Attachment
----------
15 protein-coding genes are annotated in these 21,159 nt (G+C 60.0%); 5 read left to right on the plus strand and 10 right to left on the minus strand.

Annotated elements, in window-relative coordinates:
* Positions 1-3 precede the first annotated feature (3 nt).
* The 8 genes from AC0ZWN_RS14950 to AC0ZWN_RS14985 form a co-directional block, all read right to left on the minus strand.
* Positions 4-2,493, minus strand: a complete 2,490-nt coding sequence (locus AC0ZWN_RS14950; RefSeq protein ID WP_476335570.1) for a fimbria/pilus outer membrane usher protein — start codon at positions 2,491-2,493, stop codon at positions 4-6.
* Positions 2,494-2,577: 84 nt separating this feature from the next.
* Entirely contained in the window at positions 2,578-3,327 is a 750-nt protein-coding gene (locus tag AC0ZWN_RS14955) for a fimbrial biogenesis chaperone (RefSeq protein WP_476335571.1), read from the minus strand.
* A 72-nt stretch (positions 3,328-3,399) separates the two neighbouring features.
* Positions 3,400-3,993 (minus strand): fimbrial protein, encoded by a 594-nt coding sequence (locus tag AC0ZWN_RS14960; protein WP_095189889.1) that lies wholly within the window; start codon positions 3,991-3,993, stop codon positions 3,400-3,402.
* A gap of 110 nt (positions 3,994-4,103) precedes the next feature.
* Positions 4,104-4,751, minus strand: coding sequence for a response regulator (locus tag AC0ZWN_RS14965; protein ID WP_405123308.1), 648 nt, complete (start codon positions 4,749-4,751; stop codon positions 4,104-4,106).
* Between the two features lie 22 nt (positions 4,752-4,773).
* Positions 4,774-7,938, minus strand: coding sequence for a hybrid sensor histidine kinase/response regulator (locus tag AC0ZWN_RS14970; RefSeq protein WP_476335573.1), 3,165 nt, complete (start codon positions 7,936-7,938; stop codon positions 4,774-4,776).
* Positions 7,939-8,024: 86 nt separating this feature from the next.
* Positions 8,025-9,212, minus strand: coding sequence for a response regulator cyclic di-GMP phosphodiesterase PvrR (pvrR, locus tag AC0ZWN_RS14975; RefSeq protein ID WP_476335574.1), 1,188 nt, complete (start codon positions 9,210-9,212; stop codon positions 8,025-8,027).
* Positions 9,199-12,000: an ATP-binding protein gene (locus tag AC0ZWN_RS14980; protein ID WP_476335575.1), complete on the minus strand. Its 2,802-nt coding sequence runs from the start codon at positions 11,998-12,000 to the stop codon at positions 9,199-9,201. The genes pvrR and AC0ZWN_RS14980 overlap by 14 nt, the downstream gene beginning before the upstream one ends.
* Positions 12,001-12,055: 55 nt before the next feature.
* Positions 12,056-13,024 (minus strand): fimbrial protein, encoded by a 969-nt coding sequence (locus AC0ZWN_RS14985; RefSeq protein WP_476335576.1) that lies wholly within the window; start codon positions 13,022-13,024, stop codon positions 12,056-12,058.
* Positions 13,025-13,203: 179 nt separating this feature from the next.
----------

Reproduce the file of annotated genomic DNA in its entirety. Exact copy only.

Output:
15 protein-coding genes are annotated in these 21,159 nt (G+C 60.0%); 5 read left to right on the plus strand and 10 right to left on the minus strand.

Annotated elements, in window-relative coordinates:
* Positions 1-3 precede the first annotated feature (3 nt).
* The 8 genes from AC0ZWN_RS14950 to AC0ZWN_RS14985 form a co-directional block, all read right to left on the minus strand.
* Positions 4-2,493, minus strand: a complete 2,490-nt coding sequence (locus AC0ZWN_RS14950; RefSeq protein ID WP_476335570.1) for a fimbria/pilus outer membrane usher protein — start codon at positions 2,491-2,493, stop codon at positions 4-6.
* Positions 2,494-2,577: 84 nt separating this feature from the next.
* Entirely contained in the window at positions 2,578-3,327 is a 750-nt protein-coding gene (locus tag AC0ZWN_RS14955) for a fimbrial biogenesis chaperone (RefSeq protein WP_476335571.1), read from the minus strand.
* A 72-nt stretch (positions 3,328-3,399) separates the two neighbouring features.
* Positions 3,400-3,993 (minus strand): fimbrial protein, encoded by a 594-nt coding sequence (locus tag AC0ZWN_RS14960; protein WP_095189889.1) that lies wholly within the window; start codon positions 3,991-3,993, stop codon positions 3,400-3,402.
* A gap of 110 nt (positions 3,994-4,103) precedes the next feature.
* Positions 4,104-4,751, minus strand: coding sequence for a response regulator (locus tag AC0ZWN_RS14965; protein ID WP_405123308.1), 648 nt, complete (start codon positions 4,749-4,751; stop codon positions 4,104-4,106).
* Between the two features lie 22 nt (positions 4,752-4,773).
* Positions 4,774-7,938, minus strand: coding sequence for a hybrid sensor histidine kinase/response regulator (locus tag AC0ZWN_RS14970; RefSeq protein WP_476335573.1), 3,165 nt, complete (start codon positions 7,936-7,938; stop codon positions 4,774-4,776).
* Positions 7,939-8,024: 86 nt separating this feature from the next.
* Positions 8,025-9,212, minus strand: coding sequence for a response regulator cyclic di-GMP phosphodiesterase PvrR (pvrR, locus tag AC0ZWN_RS14975; RefSeq protein ID WP_476335574.1), 1,188 nt, complete (start codon positions 9,210-9,212; stop codon positions 8,025-8,027).
* Positions 9,199-12,000: an ATP-binding protein gene (locus tag AC0ZWN_RS14980; protein ID WP_476335575.1), complete on the minus strand. Its 2,802-nt coding sequence runs from the start codon at positions 11,998-12,000 to the stop codon at positions 9,199-9,201. The genes pvrR and AC0ZWN_RS14980 overlap by 14 nt, the downstream gene beginning before the upstream one ends.
* Positions 12,001-12,055: 55 nt before the next feature.
* Positions 12,056-13,024 (minus strand): fimbrial protein, encoded by a 969-nt coding sequence (locus AC0ZWN_RS14985; RefSeq protein WP_476335576.1) that lies wholly within the window; start codon positions 13,022-13,024, stop codon positions 12,056-12,058.
* Positions 13,025-13,203: 179 nt separating this feature from the next.